Earlier this month, GM's Cruise unit was the first company permitted by California regulators to operate self-driving, ride-sharing vehicles with customers and no backup driver. Seven other companies have also been given permits to test self-driving vehicles in California without a driver and with no passengers allowed. Tesla, which is based in the state, is NOT one of them. The company could be testing in states like Texas and Arizona, where it has operations, but Tesla has yet to report full self-driving data and it's unclear how technology that would enable driving without a driver is being tested.
I've seen lots of videos of the self driving ride sharing vehicles and they didn't seem any more impressive than the current Tesla software. A big issue i've seen with Waymo is it can be extremely hesitant, something that Tesla is also working on but seems to have more success than Waymo.

I don't know why Tesla doesn't opt to do self driving ride share like Waymo and Cruise are offering, maybe they just don't want to go through the hassle when they are already getting a plentiful amount of data from their fleet of vehicles already on the road. While they don't have self driving vehicles at the moment, they are the only company that has a passenger vehicle for sale that can drive you around city streets while handling lights, stop signs, and turns without driver input. It's also nice that when a Tesla disengages, you can take over and keep driving. With self driving ride shares, you are stuck waiting for a technician to show up and move the vehicle.

It's hard to say where Tesla stands right now, I definitely would argue they are not behind, I believe they are ahead and it will be interesting to see the next software update to see just how far ahead they may be.

In the next few years, GM's growing lineup of EVs will grow and fill parts of the market that Tesla can't with its limited lineup. The Bolt fills the budget need; the electric Silverado could do really well in the truck market; and the LYRIQ and Hummer are compelling in the luxury-vehicle market. And with ranges and costs that are competitive with Tesla, GM is catching and may potentially surpass Tesla in range and performance of EVs with some vehicles.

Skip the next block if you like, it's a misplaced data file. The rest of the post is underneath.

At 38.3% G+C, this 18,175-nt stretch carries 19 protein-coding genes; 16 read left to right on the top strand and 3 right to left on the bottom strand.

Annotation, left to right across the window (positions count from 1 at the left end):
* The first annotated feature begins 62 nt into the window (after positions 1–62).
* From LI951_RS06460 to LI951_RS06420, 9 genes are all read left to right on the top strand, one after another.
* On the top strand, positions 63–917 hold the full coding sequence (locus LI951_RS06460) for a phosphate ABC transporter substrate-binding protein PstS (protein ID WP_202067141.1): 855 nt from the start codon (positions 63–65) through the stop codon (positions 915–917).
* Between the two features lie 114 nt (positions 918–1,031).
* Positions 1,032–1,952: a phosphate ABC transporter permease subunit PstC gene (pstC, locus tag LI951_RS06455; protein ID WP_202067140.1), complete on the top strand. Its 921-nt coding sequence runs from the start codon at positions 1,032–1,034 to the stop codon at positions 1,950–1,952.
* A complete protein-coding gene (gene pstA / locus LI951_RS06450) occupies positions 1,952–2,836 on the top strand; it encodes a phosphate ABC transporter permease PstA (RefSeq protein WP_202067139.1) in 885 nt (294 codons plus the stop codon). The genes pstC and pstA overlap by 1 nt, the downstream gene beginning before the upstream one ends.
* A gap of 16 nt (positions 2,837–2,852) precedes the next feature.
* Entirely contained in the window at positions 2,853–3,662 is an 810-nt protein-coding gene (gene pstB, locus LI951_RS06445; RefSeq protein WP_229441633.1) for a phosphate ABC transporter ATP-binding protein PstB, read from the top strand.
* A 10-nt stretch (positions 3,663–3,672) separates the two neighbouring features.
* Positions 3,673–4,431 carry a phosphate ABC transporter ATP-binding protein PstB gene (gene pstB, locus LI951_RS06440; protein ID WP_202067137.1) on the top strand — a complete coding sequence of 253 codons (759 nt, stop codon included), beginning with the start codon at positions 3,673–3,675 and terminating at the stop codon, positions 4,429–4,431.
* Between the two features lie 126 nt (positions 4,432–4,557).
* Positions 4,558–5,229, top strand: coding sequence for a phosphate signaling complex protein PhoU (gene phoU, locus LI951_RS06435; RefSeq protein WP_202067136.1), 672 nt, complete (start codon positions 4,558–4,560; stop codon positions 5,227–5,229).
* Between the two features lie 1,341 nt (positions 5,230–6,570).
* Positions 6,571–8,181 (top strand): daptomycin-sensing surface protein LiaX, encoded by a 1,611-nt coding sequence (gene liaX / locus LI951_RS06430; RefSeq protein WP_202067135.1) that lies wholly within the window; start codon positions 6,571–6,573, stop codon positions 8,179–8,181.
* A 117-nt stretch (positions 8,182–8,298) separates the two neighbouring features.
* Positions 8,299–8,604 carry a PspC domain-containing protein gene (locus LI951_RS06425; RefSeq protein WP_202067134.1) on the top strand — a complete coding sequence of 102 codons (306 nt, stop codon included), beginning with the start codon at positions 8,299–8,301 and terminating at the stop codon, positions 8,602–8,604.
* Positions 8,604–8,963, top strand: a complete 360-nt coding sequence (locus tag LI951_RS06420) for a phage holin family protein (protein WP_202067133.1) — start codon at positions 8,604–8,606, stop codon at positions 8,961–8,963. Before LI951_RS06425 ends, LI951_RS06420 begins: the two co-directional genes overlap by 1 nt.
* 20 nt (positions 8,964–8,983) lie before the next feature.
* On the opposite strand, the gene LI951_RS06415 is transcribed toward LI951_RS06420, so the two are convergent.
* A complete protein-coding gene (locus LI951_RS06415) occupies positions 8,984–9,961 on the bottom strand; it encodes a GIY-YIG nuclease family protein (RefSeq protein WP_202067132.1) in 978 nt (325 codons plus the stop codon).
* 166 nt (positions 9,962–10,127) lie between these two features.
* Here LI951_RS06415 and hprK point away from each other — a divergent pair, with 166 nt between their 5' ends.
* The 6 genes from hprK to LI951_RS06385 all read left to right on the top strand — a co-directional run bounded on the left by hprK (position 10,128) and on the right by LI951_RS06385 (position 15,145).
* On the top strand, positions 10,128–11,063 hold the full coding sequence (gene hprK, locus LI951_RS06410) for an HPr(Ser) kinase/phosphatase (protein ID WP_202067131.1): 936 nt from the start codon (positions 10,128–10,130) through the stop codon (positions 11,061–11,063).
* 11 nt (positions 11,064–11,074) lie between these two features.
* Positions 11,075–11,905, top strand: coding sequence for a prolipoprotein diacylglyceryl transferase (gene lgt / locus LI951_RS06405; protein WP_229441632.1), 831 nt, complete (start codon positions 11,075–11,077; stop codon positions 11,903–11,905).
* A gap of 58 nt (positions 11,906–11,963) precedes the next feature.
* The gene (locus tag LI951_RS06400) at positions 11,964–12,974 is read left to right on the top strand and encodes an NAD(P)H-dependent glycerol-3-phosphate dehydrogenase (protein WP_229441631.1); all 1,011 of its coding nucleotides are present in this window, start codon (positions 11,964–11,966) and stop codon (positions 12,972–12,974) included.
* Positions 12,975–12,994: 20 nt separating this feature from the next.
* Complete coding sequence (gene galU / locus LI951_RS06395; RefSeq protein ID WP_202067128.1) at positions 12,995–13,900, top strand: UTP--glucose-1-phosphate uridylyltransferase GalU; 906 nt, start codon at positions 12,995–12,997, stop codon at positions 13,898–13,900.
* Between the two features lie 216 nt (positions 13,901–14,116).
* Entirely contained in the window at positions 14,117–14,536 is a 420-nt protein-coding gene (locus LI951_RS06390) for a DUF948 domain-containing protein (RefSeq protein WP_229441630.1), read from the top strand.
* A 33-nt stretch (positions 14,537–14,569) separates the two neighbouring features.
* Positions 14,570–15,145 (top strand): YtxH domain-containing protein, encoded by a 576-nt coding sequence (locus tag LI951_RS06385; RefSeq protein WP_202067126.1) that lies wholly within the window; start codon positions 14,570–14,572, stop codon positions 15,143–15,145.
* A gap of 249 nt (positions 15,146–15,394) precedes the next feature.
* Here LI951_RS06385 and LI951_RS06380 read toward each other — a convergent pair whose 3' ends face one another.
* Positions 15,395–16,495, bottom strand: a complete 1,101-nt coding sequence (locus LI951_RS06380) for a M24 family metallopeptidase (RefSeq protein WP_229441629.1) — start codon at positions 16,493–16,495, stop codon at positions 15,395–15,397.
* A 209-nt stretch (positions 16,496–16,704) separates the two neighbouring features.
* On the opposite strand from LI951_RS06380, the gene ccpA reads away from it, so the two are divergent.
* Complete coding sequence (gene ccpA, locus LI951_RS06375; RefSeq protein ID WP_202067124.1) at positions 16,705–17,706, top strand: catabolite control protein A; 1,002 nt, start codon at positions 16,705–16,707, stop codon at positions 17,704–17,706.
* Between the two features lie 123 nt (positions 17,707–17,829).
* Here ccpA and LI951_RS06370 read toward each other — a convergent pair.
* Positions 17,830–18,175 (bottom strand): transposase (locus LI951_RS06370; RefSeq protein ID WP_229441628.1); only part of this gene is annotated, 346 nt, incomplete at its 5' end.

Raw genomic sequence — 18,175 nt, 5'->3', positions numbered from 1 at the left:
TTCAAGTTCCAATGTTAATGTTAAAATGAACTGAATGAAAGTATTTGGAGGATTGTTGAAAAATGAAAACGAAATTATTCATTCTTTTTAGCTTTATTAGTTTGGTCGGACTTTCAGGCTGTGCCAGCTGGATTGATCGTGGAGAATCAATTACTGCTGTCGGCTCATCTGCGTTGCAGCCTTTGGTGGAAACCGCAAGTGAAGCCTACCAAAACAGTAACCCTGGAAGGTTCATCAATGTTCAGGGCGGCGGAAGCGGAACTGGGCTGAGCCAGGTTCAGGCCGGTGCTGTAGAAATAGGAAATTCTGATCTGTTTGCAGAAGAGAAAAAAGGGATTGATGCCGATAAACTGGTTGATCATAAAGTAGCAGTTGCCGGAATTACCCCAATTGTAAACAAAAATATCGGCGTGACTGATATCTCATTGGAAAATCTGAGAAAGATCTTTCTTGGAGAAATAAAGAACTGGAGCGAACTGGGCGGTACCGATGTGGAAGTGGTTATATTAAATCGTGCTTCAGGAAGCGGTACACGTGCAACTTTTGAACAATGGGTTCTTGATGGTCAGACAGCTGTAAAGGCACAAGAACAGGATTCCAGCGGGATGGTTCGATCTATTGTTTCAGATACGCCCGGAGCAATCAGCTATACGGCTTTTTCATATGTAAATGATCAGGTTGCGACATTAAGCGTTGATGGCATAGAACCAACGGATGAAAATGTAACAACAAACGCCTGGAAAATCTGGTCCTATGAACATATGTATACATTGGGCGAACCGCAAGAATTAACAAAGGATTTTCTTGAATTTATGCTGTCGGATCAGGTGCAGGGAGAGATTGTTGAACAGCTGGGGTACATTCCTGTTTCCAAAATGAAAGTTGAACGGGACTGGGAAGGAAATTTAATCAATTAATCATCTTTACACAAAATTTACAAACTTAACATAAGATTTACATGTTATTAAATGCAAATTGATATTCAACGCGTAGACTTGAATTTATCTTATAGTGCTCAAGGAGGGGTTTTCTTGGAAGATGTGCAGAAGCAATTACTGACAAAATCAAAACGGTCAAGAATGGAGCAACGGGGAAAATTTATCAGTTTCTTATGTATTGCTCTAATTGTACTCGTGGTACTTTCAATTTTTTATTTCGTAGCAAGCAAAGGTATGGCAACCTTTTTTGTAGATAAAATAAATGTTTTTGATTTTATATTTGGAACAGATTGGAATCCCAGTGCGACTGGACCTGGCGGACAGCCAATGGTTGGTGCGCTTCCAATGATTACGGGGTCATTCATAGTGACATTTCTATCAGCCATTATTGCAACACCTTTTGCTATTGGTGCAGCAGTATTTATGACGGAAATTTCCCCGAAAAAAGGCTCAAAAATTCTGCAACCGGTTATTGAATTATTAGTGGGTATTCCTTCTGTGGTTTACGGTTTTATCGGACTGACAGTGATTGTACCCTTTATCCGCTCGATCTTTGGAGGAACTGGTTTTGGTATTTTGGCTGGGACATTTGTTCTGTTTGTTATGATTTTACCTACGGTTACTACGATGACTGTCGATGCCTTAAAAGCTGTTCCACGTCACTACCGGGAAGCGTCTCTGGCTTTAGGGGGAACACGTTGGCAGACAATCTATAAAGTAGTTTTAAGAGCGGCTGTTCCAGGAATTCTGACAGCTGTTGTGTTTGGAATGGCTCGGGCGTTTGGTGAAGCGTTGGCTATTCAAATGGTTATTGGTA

This one is just not giving credit to Tesla at all. Right now GM has a budget vehicle and coming out with the rest of the lineup. Tesla has the rest of the lineup minus a truck and will be coming out with budget vehicle and a truck.

Bolt - Model 2
Silverado - Cybertruck
LYRIQ - Model X
GM will have a hummer and Tesla has the Model S Sedan.
Then Tesla also has the 3 and Y to cover the market in the middle.

Not sure why this article is calling Tesla's larger lineup 'limited'

and as for GM catching and may potentially surpass tesla in range and performance. That's a bold statement to say when Telsa just released a car with over 400 miles and 0-60 in under 2 seconds. I don't think any other electic vehicles on the market are even beating the Model Y yet in performance. I could be wrong but that's my guess.


Those are my thoughts on the article. I'd love to see more from Waymo in the future, but from the videos I seen, they drive kind of like how you expect a driverless vehicle to drive. Tesla works very hard to make the FSD drive kind of like a person. While caution is great, Tesla is taking that step towards a more aggressive self driving system, and I don't mean aggressive in a bad way, just that that it goes for those opportunities to pass cars if they are going slow, it will merge faster, and it's been hinted that turn hesitation was improved in the next update. It's amazing to be driving by a car in any capacity, but if a car feels like an actual person is driving, that's so much more impressive.